China and the Philippines are trying out a new system to help them solve territorial disputes in the South China Sea. The move comes as the Philippines’ new president, Rodrigo Duterte, pivots away from the United States and toward China.
CGTN’s Barnaby Lo reports from Manila.
Follow Barnaby Lo on Twitter @barnabychuck
China and Philippines meet on South China Sea disputesChina and the Philippines are trying out a new system to help them solve territorial disputes in the South China Sea. The move comes as the Philippines’ new president, Rodrigo Duterte, pivots away from the United States and toward China.
Philippine President Rodrigo Duterte has visited Beijing twice in less than a year and met with Chinese President Xi Jinping.
On both occasions, Duterte welcomed billions of dollars in aid and investment pledges from China to help the Philippines build much-needed infrastructure such as dams, bridges and railways.
“There’s definitely an economic pivot toward China,” said Richard Heydarian, a foreign policy analyst. “I think Duterte sees China as an indispensable partner for national development. At the same time, U.S. reliability is also very questionable, even more so with the Trump Administration.”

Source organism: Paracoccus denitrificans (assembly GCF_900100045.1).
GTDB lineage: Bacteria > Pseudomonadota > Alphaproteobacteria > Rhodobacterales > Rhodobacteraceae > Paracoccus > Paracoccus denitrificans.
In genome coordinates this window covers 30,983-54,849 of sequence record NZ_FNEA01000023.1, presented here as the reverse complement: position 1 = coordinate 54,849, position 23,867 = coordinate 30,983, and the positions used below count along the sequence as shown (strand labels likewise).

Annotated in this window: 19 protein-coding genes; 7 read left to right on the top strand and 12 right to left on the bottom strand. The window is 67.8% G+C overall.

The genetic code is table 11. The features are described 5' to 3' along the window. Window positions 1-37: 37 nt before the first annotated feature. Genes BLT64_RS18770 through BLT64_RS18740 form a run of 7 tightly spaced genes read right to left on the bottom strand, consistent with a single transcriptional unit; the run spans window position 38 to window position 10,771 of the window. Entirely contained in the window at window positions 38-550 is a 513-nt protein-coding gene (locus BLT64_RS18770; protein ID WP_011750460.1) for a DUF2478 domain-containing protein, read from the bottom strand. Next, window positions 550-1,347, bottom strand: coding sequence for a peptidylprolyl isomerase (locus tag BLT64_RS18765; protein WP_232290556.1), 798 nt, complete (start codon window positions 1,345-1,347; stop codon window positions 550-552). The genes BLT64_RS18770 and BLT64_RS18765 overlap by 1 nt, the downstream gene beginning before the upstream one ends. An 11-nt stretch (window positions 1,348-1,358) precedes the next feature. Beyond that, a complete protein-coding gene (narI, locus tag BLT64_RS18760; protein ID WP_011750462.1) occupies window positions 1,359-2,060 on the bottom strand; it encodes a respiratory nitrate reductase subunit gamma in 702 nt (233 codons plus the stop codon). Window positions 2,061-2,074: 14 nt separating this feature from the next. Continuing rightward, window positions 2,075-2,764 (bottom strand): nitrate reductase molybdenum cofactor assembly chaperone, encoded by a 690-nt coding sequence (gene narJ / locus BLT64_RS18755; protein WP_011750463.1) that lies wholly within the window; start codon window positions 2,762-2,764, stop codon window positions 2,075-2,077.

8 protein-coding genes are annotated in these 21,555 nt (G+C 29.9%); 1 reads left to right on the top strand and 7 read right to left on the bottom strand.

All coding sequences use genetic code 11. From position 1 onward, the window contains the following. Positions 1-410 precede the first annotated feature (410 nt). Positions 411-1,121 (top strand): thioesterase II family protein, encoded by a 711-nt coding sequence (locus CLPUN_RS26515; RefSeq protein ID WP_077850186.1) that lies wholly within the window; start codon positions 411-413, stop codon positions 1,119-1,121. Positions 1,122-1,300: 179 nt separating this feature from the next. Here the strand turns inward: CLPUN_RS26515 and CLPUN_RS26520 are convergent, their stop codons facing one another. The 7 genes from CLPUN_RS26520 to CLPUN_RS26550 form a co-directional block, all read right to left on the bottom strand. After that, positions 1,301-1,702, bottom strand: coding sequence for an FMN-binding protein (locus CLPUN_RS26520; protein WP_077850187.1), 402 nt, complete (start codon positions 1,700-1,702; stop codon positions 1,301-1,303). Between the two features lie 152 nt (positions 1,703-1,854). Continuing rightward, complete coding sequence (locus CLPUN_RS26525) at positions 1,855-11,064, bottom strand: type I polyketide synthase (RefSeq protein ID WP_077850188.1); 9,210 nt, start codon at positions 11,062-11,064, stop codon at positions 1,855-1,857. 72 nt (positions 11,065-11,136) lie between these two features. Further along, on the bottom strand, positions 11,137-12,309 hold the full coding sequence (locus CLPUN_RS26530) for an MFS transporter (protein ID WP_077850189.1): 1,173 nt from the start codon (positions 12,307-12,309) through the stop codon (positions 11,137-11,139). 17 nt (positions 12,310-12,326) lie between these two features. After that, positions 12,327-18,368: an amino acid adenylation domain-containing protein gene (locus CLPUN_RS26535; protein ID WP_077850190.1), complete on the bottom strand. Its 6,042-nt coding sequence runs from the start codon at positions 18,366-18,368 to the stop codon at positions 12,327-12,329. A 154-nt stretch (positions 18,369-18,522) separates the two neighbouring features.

Duterte’s approach differs from that of his predecessor, Benigno Aquino III, who looked to the U.S. for support, including in Manila’s bid to take China to court over South China Sea territorial disputes.
Duterte has so far refused to raise the issue of the court’s decision, which was seen as favoring the Philippine position.
Representatives of the Philippines and China met Friday in Guiyang, China, for the first session of their joint consultation mechanism for resolving South China Sea disputes.
Beijing said they exchanged views on handling incidents and disputes. Manila says they were able to address contentious issues in a friendly tone.